Donald Trump has become this season’s campaign phenomenon. He’s broken all the rules. Yet he could become the Republican presidential nominee and maybe even president.
GOP elites are in a frenzy. The Neoconservatives and ultra‐hawks who have dominated Republican foreign policy for more than a decade are considering political treason. For instance, dedicated interventionists Max Boot and William Kristol have proposed voting for Hillary Clinton or starting a third party if Trump wins the GOP nomination.
Exactly what Trump as president would do is hard to predict. He can seamlessly contradict himself, denouncing the nuclear agreement with Iran while promising to implement it. He can make no sense, criticizing the disastrous interventions in Iraq and Libya while proposing to put up to 30,000 American troops into Iraq and Syria.
He can promise to make America great again while rejecting the principle forms of peaceful engagement, trade and immigration, which helped turn the U.S. into a global colossus. He can sacrifice his boldest stands for the worst kowtowing, promising neutrality between Israelis and Palestinians before groveling at the AIPAC conference, telling attendees that he, like every other presidential candidate, wholeheartedly embraces Israel’s extremist Likud‐dominated government.
Still, Trump, to a degree previously matched only by such outlier presidential candidates as Ron Paul and Dennis Kucinich, is challenging Washington’s conventional wisdom that America must dominate the globe. The “usual suspects” who manage foreign policy in every administration, Republican and Democrat, believe that the U.S. must cow every adversary, fight every war, defend every ally, enforce every peace, settle every conflict, pay every bill, and otherwise ensure that the lion lies down with the lamb at the end of time, if not before.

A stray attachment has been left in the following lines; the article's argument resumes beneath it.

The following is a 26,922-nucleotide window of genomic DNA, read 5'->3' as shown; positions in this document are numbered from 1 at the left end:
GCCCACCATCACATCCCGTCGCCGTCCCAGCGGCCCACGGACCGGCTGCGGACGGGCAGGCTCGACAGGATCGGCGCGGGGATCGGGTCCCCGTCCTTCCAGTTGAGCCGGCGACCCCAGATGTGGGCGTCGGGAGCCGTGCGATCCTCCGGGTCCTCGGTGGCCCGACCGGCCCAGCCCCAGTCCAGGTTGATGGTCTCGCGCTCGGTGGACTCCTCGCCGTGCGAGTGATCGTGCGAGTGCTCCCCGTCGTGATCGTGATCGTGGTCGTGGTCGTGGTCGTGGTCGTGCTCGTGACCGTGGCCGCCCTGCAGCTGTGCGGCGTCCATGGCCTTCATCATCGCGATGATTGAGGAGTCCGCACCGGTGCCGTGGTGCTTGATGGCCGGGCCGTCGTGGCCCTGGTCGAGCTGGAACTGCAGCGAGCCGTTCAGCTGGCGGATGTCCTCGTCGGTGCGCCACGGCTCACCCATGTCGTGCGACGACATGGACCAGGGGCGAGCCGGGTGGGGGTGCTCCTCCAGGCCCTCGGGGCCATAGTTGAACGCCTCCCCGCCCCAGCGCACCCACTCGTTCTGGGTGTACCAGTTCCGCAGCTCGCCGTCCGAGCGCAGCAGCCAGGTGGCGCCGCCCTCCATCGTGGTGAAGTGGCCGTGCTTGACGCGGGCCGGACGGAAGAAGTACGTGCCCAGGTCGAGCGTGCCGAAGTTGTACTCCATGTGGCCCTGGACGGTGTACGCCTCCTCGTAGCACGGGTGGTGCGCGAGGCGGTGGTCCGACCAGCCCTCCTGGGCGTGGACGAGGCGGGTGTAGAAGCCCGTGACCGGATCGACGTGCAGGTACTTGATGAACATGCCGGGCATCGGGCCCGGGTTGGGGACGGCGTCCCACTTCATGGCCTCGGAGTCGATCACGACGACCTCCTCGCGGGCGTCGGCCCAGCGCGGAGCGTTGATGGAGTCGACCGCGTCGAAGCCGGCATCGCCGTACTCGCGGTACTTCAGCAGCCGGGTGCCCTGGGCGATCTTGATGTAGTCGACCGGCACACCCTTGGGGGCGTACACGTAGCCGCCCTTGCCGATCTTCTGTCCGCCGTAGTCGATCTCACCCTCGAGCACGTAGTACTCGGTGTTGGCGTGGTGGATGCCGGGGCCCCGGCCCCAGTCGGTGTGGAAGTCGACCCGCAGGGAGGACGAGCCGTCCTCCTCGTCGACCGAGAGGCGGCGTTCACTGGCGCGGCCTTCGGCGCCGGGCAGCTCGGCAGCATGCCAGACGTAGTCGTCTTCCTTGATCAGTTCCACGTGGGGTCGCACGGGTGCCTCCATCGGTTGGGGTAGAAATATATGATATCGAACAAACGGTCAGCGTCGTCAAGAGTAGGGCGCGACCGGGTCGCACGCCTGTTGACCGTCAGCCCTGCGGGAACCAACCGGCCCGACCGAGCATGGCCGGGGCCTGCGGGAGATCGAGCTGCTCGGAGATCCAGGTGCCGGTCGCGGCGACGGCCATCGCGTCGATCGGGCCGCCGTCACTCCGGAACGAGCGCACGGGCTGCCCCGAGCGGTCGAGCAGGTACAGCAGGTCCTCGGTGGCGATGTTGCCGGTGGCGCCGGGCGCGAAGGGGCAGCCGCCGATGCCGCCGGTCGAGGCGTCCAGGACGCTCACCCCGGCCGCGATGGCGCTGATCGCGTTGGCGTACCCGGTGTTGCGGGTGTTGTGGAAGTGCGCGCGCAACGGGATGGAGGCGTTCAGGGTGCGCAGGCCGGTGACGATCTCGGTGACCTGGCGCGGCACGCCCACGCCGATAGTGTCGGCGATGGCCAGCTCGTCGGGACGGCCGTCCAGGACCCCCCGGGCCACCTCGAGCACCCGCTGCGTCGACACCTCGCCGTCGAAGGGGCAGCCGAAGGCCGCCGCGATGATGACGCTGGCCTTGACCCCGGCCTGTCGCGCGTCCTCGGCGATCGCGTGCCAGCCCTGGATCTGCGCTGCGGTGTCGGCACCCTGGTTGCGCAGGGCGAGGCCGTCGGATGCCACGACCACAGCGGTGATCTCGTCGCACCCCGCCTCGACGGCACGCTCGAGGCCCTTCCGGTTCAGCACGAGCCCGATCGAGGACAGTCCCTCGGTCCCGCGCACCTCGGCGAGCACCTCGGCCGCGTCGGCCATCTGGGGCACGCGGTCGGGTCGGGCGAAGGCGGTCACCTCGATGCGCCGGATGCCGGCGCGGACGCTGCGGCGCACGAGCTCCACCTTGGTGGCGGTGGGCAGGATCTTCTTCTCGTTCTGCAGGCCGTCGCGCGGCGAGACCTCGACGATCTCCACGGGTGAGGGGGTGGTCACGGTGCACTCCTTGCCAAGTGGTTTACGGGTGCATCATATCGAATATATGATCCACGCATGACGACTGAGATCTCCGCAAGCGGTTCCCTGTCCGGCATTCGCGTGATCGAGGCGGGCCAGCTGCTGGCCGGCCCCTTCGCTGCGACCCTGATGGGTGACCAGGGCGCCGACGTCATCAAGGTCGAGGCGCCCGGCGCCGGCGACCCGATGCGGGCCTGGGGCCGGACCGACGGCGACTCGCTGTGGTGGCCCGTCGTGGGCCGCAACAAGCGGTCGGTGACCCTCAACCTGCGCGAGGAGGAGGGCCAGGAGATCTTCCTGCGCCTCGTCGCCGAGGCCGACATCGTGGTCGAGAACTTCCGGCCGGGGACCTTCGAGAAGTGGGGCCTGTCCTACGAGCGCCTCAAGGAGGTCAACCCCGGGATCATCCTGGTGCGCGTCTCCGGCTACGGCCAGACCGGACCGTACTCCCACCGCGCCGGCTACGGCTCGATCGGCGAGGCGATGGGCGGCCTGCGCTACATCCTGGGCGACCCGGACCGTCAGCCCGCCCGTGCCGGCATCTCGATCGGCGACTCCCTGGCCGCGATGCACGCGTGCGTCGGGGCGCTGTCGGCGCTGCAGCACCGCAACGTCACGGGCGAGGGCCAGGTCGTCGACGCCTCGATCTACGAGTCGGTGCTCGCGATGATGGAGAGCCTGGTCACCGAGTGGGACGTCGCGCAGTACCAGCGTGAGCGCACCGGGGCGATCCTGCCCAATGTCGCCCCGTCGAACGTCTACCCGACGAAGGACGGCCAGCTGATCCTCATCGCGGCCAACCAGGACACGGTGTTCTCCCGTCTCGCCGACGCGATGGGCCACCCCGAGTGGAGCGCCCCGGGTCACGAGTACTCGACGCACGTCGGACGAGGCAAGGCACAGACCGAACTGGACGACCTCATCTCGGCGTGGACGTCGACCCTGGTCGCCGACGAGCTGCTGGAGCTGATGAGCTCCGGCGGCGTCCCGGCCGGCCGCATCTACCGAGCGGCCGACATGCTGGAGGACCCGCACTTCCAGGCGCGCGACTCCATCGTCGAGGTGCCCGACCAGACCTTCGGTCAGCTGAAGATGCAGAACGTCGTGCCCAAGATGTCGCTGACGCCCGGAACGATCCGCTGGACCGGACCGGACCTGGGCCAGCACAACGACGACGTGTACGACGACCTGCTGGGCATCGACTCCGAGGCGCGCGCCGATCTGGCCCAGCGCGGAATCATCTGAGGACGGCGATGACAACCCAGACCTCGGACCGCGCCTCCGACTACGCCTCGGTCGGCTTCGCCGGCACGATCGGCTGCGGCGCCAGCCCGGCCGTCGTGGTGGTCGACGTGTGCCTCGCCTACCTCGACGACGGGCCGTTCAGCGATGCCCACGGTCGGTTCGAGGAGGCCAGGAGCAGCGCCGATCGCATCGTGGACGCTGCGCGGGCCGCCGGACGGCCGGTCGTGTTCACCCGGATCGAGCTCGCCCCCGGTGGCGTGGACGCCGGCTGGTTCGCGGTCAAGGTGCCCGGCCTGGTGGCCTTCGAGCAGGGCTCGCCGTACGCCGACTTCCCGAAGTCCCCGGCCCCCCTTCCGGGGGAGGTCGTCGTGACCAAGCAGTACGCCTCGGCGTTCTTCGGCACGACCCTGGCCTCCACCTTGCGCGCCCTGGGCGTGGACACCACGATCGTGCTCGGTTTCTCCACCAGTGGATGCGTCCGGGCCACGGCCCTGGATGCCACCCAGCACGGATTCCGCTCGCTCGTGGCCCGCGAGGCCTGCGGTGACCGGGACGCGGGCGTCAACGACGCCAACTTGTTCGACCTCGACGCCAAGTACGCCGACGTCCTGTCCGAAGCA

But not Donald Trump. He recently shocked polite war‐making society in the nation’s capital when he criticized NATO, essentially a welfare agency for Europeans determined to safeguard their generous social benefits. Before the Washington Post editorial board he made the obvious point that “NATO was set up at a different time.” Moreover, Ukraine “affects us far less than it affects other countries in NATO, and yet we’re doing all of the lifting.” Why, he wondered? It’s a good question.
His view that foreign policy should change along with the world scandalized Washington policymakers, who embody Public Choice economics, which teaches that government officials and agencies are self‐interested and dedicated to self‐preservation. In foreign policy that means what has ever been must ever be and everything is more important today than in the past, no matter how much circumstances have changed.
Trump expressed skepticism about American defense subsidies for other wealthy allies, such as South Korea and Saudi Arabia as well as military deployments in Asia. “We spent billions of dollars on Saudi Arabia and they have nothing but money” Similarly, he contended, “South Korea is very rich, great industrial country, and yet we’re not reimbursed fairly for what we do.” He also criticized nation‐building. “We have a country that’s in bad shape,” he reasonably allowed: “I just think we have to rebuild our country.”
Unlike presidents dating back at least to George H.W. Bush, Trump appears reluctant to go to war. He opposed sending tens of thousands of troops to fight the Islamic State: “I would put tremendous pressure on other countries that are over there to use their troops.” Equally sensibly, he warned against starting World War III over Crimea or useless rocks in East Asian seas. He made a point that should be obvious at a time of budget crisis: “We certainly can’t afford to do this anymore.”